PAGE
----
MUKONO, UGANDA — Joyce Abalo sorts groundnuts as she waits for customers one recent evening at her kiosk at the Kiwanga village trading center, amid supermarkets, restaurants and other businesses. People shuffle past, chattering in Luganda, one of Uganda’s primary languages.
One hundred meters away stands the local council chairperson’s home in this central Uganda village in Mukono district, 25 miles east of Kampala, the capital. Recorded coronavirus messages thunder from loudspeakers in front of the house: “Wash your hands. Practice social distancing.” Again, in Luganda.
There is only one problem: Abalo, 54, doesn’t speak Luganda.
As a result, crucial forms of public communication about the coronavirus — including information posters and presidential speeches — have flummoxed her. “My 15-year-old daughter had to translate for me these messages,” says Abalo, a single mother of six. “Up to now, I still feel like I don’t understand what this disease is about.”
Abalo’s plight is far from unusual in this East African country of more than 41 million people. The country has confirmed more than 38,000 cases of COVID-19, the disease caused by the coronavirus, and more than 300 deaths.
Beatrice Lamwaka, GPJ Uganda
When the pandemic erupted in March, the government made TV and radio ads and plastered multicolored posters all over Uganda’s cities, towns and villages. The COVID-19 warnings and guidelines went out mainly in English and Luganda, the nation’s two most popular tongues.
A lack of current data makes it hard to know how many Ugandans speak the other 50-plus languages recognized by the country’s constitution. What is clear is that some Ugandans, like Abalo, were left uninformed or confused and had to find people to translate the COVID-19 messages.
The pandemic has highlighted the unique challenges that a multilingual country faces as it tries to protect its people from a potentially deadly virus.
“There has not been any coordinated effort to translate COVID-19 messages in local languages,” says Jane Frances Alowo, Luo subject coordinator at Makerere University’s School of Languages, Literature and Communication, in Kampala. “There is no communication strategy.”
Emmanuel Ainebyoona, senior public relations officer for Uganda’s Ministry of Health, defends the government.
“COVID-19 messages have been translated in the dominant languages and for refugees as well — French, Lingala, Kinyarwanda,” he says, referring to residents from Democratic Republic of Congo, Burundi and Rwanda.
“These messages have reached everyone in every corner of the country,” he says. “People are not following [the coronavirus directives]. This is behavioral, and it takes time to change. The ministry will continue to enforce the messages.”
A team of Makerere University researchers found that many Ugandan communities that don’t speak English or Luganda know little about the coronavirus.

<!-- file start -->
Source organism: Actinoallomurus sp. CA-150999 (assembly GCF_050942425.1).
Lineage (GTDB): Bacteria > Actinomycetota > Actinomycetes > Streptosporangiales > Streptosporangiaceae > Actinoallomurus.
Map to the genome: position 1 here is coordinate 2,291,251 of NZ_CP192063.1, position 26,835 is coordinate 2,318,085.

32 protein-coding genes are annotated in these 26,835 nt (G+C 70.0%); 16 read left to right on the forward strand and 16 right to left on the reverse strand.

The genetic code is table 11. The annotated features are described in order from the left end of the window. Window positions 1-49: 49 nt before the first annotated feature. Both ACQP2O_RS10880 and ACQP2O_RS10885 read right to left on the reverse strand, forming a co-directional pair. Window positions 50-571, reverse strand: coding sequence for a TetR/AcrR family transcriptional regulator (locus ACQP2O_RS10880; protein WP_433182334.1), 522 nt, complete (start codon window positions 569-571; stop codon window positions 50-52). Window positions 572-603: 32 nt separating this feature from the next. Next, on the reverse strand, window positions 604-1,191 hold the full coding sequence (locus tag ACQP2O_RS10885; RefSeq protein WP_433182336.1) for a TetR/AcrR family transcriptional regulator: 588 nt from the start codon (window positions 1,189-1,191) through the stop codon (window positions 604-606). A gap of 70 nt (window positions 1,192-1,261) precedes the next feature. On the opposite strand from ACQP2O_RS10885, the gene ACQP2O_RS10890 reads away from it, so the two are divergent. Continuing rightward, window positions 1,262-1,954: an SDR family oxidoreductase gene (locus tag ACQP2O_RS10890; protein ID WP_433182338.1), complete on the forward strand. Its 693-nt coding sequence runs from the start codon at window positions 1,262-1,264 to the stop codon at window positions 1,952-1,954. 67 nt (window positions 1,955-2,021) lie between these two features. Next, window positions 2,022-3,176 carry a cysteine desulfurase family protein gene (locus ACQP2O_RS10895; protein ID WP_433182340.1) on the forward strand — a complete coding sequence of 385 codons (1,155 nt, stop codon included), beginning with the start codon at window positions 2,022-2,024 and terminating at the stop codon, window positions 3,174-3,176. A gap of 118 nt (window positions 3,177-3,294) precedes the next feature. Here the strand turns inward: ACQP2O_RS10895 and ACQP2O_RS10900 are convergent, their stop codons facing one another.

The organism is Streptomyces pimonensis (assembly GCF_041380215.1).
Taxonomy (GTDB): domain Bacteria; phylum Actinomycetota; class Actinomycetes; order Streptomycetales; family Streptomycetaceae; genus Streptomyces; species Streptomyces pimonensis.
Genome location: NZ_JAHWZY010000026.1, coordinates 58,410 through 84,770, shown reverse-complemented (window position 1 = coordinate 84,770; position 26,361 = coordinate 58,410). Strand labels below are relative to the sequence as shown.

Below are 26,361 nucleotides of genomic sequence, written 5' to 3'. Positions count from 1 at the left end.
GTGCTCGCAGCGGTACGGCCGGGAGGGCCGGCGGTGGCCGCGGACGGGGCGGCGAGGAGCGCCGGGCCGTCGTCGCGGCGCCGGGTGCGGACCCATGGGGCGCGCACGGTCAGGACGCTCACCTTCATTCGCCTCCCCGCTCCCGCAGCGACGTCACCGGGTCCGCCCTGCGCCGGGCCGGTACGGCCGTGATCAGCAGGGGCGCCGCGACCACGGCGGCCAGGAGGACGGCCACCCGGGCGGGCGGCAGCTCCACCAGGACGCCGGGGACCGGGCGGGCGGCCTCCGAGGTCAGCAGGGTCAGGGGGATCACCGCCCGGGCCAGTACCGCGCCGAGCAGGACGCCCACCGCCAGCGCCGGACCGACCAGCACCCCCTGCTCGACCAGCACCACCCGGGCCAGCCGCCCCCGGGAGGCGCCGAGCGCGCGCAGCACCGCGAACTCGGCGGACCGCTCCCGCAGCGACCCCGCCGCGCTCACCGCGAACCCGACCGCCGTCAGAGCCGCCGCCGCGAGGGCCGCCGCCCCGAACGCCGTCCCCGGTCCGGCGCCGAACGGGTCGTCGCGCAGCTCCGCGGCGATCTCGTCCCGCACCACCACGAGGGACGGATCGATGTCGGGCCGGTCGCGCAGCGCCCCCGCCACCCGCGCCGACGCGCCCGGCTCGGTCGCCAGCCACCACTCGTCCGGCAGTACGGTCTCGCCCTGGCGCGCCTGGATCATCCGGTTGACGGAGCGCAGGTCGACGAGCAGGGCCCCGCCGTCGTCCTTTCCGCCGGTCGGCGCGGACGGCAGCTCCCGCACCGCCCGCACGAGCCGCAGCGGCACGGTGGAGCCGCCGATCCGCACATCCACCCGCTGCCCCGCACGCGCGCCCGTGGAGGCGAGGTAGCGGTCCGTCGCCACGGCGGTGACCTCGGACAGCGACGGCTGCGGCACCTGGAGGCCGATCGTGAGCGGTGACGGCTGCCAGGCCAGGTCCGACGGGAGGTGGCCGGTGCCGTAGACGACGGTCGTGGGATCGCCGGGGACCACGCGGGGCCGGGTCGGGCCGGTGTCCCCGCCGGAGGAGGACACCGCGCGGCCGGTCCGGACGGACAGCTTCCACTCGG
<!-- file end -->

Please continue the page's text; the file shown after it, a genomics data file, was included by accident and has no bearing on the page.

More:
Medadi E. Ssentanda, one of the researchers and a lecturer in the university’s department of African languages, says the team heeded a warning he credits to the World Health Organization: Especially under stress, even people fluent in a community’s dominant language need clear, reliable health information in their own tongue.
“People are not following the [coronavirus guidelines] because they don’t know what to do, and this makes them vulnerable to infections,” Ssentanda says.
The team compiled and translated COVID-19 messages in six languages used in Uganda — Luganda, Runyankore-Rukiga, Ateso, Luo, Lugbarati and Kiswahili — and Braille.
“These are largely unifying languages in Uganda,” Ssentanda says. “A majority of the people will associate with these languages.”
Beatrice Lamwaka, GPJ Uganda
But their research surfaced a major challenge: Phrases such as “running water,” “sanitize” and “social distancing” eluded easy translation.
“While translating, we needed to localize the key terms to appeal to listeners,” says Sarah Nakijoba, another member of the research team and a lecturer in the department of linguistics, English language studies and communication skills at Makerere.
They could use neither words nor symbols for “sanitizer” because the concept is foreign to many rural residents. And for “running water,” they used a symbol of someone washing hands with water from a jerry can — a familiar ritual, especially for rural Ugandans.
Margaret Nakawesa, from whose house the loudspeakers blare coronavirus messages, has been a local council chairperson in this area since 2001. She says people use language barriers as an excuse to ignore coronavirus precautions.
She keeps a jerry can of water in front of her house and asks visitors to first wash their hands. Some people, she says, don’t do it.
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“People have a negative attitude toward following the standard operating procedure,” Nakawesa says. “No number of messages will make them do what is asked of them.”
She adds, “I tell them to stand across there and speak from there, but some of them walk away.”
Abalo, who is from the Acholi tribe, moved to central Uganda nearly 25 years ago. She is upbeat, and she talks and laughs loudly. She speaks her native tongue as well as basic English and Kiswahili.
She says she never learned Luganda because it is so different from Acholi. It has longer words, she says, compared with Acholi’s shorter, more straightforward vocabulary.
She says she is eager to comply with coronavirus orders. She just doesn’t know what they are.
“The corona messages need to be translated so that I am able to understand and know how to protect myself from this disease,” Abalo says.
She says symptoms of COVID-19 seem to mirror those of malaria: headache, fatigue, fever.
If she gets sick, she asks, “how will I know that I have corona?”
Beatrice Lamwaka is a Global Press Journal reporter based in Kampala, Uganda. She specializes in reporting on gender-based violence.
Beatrice Lamwaka, GPJ, translated some interviews from Acholi.